But al-Qaeda’s strength in Yemen was short-lived. The 2000 USS Cole attack in Aden caught the US’ attention, and 9/11 prompted an American response that aimed to root out al-Qaeda’s presence anywhere and everywhere across the globe. President Saleh signed up to offer his assistance, giving the US a green light to take the fight to Yemen. In 2002, the Bush administration’s first ever documented drone strike killed Abu Ali al-Harithi, al-Qaeda’s leader in Yemen, and the regional affiliate virtually disintegrated thereafter. Other prominent jihadists were locked up.
It was not until after February 2006, when 23 terrorists (including several former Guantanamo Bay detainees) escaped prison in Sana’a by digging out à la Shawshank Redemption style, that the modern-day al-Qaeda in Yemen was born. Led by Nasir al-Wihayshi (bin Ladin’s former personal secretary) and Qasim al-Raymi, the Yemeni fighters rebuilt their network and joined up with a smaller group of Saudis to form al-Qaeda in the Arabian Peninsula (AQAP) in 2008. As Salih’s government was distracted by a recalcitrant conflict in Yemen’s north (the Houthi rebellion), AQAP quickly reconstituted its strength, finding refuge among sympathetic tribes deep in the remote hills of the country’s south, center, and east. From 2008 onwards, the group became a local, regional, and eventually global menace.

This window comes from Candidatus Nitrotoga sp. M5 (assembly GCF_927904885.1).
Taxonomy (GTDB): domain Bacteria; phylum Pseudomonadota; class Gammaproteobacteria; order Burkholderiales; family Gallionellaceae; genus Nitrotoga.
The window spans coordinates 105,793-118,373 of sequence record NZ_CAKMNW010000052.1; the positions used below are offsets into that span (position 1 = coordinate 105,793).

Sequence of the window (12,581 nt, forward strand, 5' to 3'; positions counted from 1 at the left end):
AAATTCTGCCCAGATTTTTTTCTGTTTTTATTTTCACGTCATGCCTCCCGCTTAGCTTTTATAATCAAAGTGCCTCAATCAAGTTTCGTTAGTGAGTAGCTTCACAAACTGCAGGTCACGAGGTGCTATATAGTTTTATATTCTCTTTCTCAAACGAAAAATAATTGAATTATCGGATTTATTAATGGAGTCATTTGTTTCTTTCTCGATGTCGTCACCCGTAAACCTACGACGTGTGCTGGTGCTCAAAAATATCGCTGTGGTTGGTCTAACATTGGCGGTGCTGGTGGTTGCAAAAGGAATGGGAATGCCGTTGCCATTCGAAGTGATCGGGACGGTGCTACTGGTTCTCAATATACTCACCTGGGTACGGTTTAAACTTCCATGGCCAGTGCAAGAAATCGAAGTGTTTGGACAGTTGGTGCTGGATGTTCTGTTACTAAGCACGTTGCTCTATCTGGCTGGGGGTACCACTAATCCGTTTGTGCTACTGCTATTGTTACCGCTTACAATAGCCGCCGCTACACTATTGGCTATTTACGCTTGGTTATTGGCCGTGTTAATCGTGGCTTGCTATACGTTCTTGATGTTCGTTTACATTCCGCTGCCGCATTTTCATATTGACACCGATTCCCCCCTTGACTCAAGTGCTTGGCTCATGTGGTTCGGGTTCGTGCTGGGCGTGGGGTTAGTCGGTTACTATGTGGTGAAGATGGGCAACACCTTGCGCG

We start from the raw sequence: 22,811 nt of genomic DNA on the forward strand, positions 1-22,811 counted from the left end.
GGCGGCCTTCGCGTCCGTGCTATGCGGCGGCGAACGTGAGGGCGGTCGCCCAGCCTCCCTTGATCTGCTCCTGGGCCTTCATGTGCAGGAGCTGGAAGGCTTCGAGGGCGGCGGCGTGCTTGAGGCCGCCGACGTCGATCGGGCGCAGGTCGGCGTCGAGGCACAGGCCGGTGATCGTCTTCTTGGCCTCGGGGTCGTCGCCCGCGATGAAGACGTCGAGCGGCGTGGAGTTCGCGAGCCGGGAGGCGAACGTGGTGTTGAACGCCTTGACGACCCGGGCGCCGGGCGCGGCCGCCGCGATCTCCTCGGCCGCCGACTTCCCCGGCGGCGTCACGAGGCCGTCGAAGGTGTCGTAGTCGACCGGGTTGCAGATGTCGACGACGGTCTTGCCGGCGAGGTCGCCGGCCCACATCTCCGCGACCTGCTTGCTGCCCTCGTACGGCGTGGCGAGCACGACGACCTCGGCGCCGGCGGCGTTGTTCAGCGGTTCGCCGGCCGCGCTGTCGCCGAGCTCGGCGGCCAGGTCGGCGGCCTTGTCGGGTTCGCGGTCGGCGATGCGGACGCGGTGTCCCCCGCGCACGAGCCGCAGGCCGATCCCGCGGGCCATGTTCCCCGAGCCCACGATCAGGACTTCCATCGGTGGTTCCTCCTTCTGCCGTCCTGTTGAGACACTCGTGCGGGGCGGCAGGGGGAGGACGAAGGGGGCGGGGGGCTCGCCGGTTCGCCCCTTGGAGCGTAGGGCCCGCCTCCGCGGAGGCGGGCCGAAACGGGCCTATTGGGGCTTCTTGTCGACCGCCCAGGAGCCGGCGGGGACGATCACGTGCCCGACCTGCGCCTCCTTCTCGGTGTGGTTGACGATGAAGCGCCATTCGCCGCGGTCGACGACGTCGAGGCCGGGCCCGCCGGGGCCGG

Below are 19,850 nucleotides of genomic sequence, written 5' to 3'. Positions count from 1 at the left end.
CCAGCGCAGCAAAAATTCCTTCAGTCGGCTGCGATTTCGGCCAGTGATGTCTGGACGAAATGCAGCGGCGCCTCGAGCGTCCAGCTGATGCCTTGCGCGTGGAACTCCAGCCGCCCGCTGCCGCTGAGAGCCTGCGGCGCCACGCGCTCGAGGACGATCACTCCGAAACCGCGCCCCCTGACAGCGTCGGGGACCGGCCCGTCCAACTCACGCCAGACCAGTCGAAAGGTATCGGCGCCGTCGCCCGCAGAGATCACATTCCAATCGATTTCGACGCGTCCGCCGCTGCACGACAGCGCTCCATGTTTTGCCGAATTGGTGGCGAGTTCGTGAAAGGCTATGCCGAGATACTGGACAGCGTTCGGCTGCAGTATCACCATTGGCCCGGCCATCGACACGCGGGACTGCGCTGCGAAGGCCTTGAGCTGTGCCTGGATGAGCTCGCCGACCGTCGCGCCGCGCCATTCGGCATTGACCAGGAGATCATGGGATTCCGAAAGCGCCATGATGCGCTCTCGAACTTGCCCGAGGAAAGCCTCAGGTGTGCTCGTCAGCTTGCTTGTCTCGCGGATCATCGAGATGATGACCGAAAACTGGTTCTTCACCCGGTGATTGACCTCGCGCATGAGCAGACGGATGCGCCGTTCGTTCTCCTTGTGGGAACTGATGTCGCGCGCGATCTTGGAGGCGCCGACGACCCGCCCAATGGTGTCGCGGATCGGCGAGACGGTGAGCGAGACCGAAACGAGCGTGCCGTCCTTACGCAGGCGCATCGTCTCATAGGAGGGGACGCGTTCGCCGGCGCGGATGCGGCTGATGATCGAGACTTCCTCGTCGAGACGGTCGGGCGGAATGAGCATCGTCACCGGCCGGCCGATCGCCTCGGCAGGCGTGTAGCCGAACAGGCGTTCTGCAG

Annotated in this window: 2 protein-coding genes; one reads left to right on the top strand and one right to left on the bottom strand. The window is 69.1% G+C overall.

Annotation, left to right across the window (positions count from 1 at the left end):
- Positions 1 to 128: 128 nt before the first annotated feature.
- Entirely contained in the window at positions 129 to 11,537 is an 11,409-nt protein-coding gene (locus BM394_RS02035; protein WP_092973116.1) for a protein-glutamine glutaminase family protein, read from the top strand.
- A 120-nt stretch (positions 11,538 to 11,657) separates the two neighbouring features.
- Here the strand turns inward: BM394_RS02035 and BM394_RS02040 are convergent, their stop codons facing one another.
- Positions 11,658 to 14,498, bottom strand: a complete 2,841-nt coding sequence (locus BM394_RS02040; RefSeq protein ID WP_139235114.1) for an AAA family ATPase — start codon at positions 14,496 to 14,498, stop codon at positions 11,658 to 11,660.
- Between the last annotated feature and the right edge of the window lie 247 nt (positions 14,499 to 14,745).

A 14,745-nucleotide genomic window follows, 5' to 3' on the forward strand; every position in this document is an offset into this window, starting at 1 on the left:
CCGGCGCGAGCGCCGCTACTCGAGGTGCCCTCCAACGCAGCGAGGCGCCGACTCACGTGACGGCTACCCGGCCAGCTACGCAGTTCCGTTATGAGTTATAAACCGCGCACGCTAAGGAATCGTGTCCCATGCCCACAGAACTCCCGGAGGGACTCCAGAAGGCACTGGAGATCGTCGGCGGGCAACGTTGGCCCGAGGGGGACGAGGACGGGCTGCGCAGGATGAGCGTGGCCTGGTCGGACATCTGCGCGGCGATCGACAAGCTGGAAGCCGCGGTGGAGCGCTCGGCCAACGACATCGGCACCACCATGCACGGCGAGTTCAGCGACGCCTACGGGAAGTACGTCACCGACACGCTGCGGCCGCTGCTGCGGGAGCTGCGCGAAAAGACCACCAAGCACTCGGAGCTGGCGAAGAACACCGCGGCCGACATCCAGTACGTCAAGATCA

In 2013 Mr. Johnsen offered several suggestions for improving our fight against al-Qaeda.

In 2014 the Shiite Houthi tribesmen of the western regions took control of the capital San’a. This brought a violent response from across the border by the new Salman rulers of Saudi Arabia. Such intense aggression had never been mounted against AQAP.  A massive bombing camp aimed at the Shiites with technical support from the United States has killed thousands of civilians. The Saudis led by the King’s favorite son and second in line of succession Mohammed bin Salman (b1985) have justified the carnage by labeling the uprising as an Iranian encirclement. An Oct 2016 mapping of the war. The youngest defense minister in the world is currying favor with Wahhabi clerics in his willingness to decimate the neighboring Shiites. He will need their support in the succession fight after his 81 yo father dies. (Scroll to Islam and Mideast for 2017 update  on Crown Prince Muhammed bin Salman's bid for Wahhabi cleric support by multi front war against Shiites. If that means an alliance with Israel, so be it.)

Here is the audio and transcript of an NPR interview Johnsen did shortly after his book was published. He was back on NPR in April 2015, describing how the recent bombing campaign of Saudi Arabia against the Houthis of Yemen is helping Al Qaeda

For a closer look at Yemen in geographical context, see our Map on Monday.
For an excellent 50 min documentary on the last decades of British rule(1850-1967) in Aden, see this video.